LiveATC Gets It Right10:14 AM
Who among us pilots and wannabes hasn't at one time or another tried to bring up some sort of ATC radio traffic on the web, only to be disappointed with the process? If you are like me, you have wanted to do this for training purposes but also just for its entertainment value.
A little backstory on this post:
I have been intrigued with radio all of my life, ever since my father, Papa Louie, introduced me to the "Old Radio" in 1966 [read story here], which began my fascination with this interesting medium – one that magically transmitted sound through thin air. This old Zenith – which I still have and vow to restore one day – could pick up aviation bands, so by the time I began my primary pilot training in 1996, I had already learned a fair amount of the phraseology used by aviators.To further learn how to talk with ATC, I bought a cheapie Radio Shack scanner, and left it on whenever I could to dial in my understanding of ATC communications. And over the years, I have tried many, many times to find a source on the Internet for quality ATC commumications, without any luck. That was, until recently:
Dave Pascoe is the Founder of LiveATC.net and said to World of Flying this week: "I started LiveATC.net some time in 2003 - it was a collision of my hobby (Amateur Radio), my professional background in communications and network/internet engineering, and my flying activities (Private Instrument Pilot). Through my IFR training I became very interested in Air Traffic Control procedures and communications. I had access to a receive site near Boston so decided to put some spare scanners there so that I could listen to Boston Logan Airport - I used streaming audio technology to broadcast the audio over the Internet. I told a few people about the site and over time it got a following."While LiveATC.net started out small, it isn't that way any more. Again, here's Pascoe:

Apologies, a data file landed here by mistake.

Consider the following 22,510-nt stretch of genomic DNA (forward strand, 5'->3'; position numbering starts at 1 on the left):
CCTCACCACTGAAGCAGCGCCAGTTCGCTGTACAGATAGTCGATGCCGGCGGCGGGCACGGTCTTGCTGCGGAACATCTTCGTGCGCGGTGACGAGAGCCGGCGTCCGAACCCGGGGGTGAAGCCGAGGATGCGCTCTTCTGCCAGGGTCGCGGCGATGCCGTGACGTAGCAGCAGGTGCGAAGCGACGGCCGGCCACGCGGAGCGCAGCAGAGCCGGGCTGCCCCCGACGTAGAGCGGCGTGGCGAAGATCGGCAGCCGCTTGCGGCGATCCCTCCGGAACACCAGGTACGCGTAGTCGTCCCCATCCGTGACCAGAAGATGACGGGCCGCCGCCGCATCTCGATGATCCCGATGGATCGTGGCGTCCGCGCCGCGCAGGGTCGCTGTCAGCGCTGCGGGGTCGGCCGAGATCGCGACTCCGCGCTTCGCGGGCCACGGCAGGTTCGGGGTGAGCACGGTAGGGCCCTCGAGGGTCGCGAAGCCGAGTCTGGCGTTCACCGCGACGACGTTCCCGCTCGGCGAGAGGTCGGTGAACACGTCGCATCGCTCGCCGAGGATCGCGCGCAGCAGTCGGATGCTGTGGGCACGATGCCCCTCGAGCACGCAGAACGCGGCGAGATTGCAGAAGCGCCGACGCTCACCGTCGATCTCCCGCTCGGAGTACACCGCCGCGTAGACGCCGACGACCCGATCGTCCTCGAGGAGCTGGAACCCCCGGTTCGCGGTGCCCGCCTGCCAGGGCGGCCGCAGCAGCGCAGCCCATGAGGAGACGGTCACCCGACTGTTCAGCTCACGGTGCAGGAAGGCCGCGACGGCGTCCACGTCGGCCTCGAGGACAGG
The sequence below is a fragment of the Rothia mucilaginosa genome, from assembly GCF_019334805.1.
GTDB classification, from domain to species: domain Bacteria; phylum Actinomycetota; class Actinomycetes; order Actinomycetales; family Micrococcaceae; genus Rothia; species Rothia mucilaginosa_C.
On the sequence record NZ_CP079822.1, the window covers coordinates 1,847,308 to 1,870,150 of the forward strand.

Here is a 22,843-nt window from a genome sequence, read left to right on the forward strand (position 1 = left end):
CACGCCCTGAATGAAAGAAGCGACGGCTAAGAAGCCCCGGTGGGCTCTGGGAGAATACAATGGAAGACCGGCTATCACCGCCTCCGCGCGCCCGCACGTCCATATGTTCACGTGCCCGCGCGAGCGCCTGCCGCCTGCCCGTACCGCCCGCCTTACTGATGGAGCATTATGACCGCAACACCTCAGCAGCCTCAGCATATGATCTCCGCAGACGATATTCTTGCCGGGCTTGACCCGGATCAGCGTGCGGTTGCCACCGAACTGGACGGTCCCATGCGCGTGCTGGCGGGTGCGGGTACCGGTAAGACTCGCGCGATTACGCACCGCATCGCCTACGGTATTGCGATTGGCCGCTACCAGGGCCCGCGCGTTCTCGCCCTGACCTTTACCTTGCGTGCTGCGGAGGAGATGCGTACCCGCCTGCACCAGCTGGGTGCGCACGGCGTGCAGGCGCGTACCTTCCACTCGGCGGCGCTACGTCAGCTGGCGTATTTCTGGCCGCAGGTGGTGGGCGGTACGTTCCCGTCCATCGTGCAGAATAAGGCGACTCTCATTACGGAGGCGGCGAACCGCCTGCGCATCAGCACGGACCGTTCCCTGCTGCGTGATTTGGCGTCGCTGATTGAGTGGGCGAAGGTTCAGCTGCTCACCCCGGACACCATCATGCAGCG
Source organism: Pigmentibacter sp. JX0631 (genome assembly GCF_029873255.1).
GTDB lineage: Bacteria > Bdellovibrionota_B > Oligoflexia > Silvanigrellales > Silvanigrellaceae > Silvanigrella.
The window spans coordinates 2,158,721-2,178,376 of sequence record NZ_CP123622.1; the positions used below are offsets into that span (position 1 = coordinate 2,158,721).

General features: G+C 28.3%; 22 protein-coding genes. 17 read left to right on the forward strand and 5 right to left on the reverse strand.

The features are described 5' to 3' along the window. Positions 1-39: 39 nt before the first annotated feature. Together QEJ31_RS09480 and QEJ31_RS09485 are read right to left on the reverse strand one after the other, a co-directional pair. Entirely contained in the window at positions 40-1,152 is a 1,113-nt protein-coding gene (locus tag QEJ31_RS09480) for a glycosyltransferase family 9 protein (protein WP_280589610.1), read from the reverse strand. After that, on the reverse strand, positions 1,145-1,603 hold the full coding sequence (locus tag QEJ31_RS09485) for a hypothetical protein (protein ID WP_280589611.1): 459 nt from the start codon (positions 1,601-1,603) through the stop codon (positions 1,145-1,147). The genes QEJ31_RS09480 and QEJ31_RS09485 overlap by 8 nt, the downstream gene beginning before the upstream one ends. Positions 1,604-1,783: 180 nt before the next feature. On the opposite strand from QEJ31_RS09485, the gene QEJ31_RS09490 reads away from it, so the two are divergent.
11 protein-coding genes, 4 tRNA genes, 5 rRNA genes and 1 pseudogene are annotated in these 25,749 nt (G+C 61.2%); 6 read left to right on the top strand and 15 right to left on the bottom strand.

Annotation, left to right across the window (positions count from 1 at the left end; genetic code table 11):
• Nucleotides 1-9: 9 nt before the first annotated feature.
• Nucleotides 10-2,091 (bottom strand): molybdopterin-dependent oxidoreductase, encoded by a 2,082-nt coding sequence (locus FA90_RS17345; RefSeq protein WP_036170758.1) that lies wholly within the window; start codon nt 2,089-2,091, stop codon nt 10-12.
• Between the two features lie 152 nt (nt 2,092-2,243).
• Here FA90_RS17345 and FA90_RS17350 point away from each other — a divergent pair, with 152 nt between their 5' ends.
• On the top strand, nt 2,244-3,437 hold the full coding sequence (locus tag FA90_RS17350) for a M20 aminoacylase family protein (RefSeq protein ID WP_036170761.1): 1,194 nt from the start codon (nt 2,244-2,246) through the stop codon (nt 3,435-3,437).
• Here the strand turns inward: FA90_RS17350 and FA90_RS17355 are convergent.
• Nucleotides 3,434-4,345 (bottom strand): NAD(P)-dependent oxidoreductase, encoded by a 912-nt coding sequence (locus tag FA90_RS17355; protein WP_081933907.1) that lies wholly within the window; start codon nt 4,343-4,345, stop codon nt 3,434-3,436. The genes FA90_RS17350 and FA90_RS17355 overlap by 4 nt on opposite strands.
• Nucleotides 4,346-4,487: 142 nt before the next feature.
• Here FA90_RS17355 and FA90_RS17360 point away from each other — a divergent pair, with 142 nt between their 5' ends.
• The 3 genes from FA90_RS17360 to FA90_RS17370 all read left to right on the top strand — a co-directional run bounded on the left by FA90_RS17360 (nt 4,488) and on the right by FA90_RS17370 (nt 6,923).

"After a while, volunteers started contacting me and offering to stream their local airports through LiveATC.net. So over time I have built a network to support all of this - through a combination of my own software development efforts, help from some volunteers, and the goodwill of the many folks who provide feeds. And here we are today - a growing network of almost 300 airport areas, very good grade of service for listeners, and support for a growing number of mobile devices, including of course all popular desktop operating systems."As a Mac user like Pascoe, I find one aspect of LiveATC.net to be very good. On each available ATC frequency, there are several "Start" buttons for Windows Media Player and RealPlayer, but also for ITunes. See, when you live in a Mac world and when you want audio on your desktop, iTunes rules. It is the one application that every Mac user uses every day, and now I have about 30 streaming ATC feeds available any time I want to follow the heavies inbound to JFK, or see what is going on at PDX as I flight plan a trip in Katy up to the Portland, Ore. area. In fact, as I write this, PDX Approach is on, and as an added bonus, the current METAR shows right in the iTunes window, how cool is that?
If you have ever had any interest at all in monitoring online ATC transmissions, LiveATC.net is – in my humble opinion – the finest service of its kind on the web. Check it out here, and if you use it regularly, donations to keep it up and running can be made here.